LOIE HOLLOWELL – Yellow Brain, 2022

 

“Due to the emotional intensity around that event, she began to think about how she could create a formally minimal investigation of the brain while simultaneously engaging with the pure pleasure of color, so as to take her mind from the difficulty of the familial situation,” explained Pace.

Summer is the group show season in the art world, and Hollowell’s work was featured in not one but two of these exhibitions.

The Manhattan gallery Sperone Westwater hung her work alongside pieces by Corydon Cowansage, Rico Gatson and Dan Perkins, in its June-July offering, Pattern Recognition, which explored the formal qualities of abstraction.

Meanwhile, in London, the US artist Rose Nestler placed Hollowell’s art in Now I am a lake, the group show she curated for the Public gallery. Its title came from a Sylvia Plath poem, and it drew works that explore “the literal and metaphorical ins and outs of living amongst a world of reflective surfaces confronting our mortality and exploring its depths.”

In September, the Manetti Shrem Museum of Art at the University of California, Davis, hosted the artist’s first institutional exhibition, with a show of Hollowell’s soft pastel drawings. Entitled Tick Tock Belly Clock, the works, which were created during the pandemic, illustrates the vital role drawing plays within her practice.

In October, as the leaves began to fall, the artist flexed her digital talents, creating a series of NFTs for Pace Verso, her gallery’s Web3 arm. Proceeds from these childbirth-inspired works, based on her Contractions series, went to pro-abortion non-profits, Midwest Access Coalition and ARC Southeast.

That same month, Hollowell made a play for female empowerment in real life, when she took part in the show, Earth Seed at White Cube in Paris. The gallery’s senior director Susanna Greeves showed the the artist’s paintings alongside pieces by Julie Curtiss and Marguerite Humeau, in Earthseed, an exhibition inspired by a matriarchal cult of the same name in the post-apocalyptic fiction of the late Californian writer, Octavia E. Butler.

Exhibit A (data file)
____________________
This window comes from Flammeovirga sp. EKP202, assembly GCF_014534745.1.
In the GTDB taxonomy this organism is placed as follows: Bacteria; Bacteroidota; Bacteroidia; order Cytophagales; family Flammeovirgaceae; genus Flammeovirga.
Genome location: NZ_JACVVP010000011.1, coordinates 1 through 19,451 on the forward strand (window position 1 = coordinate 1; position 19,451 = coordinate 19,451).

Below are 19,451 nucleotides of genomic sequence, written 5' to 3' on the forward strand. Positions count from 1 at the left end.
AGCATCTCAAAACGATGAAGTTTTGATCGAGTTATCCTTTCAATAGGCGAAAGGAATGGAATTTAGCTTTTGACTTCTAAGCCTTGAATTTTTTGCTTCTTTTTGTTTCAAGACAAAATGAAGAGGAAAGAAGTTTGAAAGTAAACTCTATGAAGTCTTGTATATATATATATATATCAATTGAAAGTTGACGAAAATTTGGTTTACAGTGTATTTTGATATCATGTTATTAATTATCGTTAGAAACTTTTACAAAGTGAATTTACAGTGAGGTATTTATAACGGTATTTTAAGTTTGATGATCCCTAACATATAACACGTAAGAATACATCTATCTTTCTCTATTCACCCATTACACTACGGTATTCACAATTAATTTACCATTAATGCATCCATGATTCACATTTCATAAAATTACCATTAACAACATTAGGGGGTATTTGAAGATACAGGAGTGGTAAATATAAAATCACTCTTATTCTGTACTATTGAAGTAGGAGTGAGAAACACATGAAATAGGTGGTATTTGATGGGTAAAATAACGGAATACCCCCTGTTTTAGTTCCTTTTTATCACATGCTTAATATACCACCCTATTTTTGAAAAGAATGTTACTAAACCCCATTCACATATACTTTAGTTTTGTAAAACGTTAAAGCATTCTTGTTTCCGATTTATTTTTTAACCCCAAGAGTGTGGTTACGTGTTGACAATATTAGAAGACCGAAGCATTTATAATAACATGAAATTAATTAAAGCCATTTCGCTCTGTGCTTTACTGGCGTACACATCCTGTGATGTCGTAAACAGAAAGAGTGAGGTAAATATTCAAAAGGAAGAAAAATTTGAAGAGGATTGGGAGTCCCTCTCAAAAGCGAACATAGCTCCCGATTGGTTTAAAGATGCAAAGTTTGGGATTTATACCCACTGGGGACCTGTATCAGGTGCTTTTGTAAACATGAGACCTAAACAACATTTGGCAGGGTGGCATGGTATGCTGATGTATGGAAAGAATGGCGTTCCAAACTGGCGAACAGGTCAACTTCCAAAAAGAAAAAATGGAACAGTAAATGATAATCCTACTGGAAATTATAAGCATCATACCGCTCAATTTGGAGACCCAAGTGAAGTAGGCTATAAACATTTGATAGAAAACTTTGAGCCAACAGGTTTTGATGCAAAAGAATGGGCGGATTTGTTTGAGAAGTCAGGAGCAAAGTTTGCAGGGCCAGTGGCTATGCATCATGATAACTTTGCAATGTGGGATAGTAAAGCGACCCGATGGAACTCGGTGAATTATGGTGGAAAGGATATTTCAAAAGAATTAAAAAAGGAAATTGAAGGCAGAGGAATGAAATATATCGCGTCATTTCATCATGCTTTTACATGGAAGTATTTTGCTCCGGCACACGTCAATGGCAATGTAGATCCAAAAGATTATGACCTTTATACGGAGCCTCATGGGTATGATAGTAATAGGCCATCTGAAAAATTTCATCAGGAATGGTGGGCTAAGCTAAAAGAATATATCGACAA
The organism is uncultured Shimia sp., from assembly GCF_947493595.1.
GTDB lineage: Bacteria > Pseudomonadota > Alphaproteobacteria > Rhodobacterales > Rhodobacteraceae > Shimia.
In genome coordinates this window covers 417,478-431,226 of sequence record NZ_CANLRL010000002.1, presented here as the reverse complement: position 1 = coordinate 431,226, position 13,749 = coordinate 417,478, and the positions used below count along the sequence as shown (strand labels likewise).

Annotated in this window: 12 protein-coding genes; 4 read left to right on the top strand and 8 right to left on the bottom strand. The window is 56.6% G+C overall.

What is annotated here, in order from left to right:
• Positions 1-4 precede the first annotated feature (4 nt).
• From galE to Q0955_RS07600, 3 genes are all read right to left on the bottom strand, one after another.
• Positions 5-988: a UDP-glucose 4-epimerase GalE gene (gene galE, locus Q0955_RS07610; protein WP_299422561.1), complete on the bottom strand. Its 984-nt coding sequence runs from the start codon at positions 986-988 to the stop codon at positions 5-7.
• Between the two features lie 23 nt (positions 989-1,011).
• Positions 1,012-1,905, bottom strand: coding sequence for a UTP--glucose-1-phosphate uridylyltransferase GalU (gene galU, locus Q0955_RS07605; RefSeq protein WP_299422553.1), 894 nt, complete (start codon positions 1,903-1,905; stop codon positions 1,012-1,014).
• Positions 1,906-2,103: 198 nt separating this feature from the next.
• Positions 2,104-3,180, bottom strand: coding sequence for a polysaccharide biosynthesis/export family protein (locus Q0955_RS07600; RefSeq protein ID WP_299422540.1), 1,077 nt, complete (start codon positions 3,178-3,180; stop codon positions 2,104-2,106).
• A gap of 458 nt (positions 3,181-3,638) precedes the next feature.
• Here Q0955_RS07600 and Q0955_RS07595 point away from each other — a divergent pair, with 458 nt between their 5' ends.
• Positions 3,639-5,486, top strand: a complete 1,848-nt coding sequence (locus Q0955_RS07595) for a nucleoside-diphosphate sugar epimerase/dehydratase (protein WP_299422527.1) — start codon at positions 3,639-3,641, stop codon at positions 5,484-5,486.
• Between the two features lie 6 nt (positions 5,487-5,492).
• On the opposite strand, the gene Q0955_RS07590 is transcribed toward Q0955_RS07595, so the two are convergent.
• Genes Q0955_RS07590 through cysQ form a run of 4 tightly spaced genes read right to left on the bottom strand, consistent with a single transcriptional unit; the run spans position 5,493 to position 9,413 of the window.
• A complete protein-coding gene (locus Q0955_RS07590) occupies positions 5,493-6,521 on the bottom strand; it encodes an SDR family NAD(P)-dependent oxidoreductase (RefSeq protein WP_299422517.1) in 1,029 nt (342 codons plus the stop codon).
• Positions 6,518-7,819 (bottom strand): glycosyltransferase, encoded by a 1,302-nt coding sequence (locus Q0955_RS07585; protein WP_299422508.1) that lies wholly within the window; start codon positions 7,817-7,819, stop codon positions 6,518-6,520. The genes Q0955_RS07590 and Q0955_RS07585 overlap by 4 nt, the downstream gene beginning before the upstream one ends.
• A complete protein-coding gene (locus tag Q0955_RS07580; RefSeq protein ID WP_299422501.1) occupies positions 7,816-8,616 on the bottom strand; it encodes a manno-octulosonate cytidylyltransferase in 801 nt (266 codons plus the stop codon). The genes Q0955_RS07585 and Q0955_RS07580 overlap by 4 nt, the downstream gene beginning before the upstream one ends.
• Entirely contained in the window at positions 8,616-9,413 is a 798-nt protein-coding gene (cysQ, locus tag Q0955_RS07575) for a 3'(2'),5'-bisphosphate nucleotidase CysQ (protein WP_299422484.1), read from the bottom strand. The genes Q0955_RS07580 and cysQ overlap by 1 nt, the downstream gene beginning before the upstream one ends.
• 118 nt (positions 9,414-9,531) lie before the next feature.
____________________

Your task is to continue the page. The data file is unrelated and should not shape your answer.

“The works in this exhibition resonate with the notion of travel to outer space and inner space,” explained the gallery, “in different ways considering the female body as a site of transformation as well as a portal for the imagination.”

In the US, in November, Hollowell’s value climbed even higher, when her 2016-19 painting, Lick, Lick in Purple, maroon yellow, sold for $1,361,000 at Phillips in New York – a new US high.

Not a bad way to round off the year, but Hollowell is already looking forward to 2023, with a speaking engagement at the Hirshhorn next March, when she will discuss art, spirituality, and the female form with curator Betsy Johnson. Can’t wait until then? Then why not invest in a beautiful Hollowell print? Her Artspace edition,  Yellow Brain, 2022, is available as an eight-layer embossed screenprint on Somerset 300 gsm paper. Find out more here.